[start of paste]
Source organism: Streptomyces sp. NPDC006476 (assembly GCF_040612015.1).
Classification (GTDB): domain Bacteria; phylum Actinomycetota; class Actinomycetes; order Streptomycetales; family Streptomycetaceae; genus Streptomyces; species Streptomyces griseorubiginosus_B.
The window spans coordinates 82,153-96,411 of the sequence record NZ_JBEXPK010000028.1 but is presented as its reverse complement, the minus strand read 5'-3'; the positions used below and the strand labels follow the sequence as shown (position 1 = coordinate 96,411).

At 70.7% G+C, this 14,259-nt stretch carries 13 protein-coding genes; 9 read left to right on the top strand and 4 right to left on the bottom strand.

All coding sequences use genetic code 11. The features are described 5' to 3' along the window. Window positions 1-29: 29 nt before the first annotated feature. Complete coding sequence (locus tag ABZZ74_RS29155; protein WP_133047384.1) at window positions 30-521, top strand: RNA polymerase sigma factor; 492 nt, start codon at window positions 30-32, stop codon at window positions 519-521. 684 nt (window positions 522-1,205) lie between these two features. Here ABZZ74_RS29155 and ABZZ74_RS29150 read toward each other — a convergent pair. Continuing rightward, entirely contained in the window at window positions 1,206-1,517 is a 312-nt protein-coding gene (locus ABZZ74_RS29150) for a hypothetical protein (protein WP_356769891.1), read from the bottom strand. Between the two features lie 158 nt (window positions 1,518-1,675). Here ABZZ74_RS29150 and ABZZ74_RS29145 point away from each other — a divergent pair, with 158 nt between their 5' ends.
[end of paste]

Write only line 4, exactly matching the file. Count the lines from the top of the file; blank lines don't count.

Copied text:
At 70.7% G+C, this 14,259-nt stretch carries 13 protein-coding genes; 9 read left to right on the top strand and 4 right to left on the bottom strand.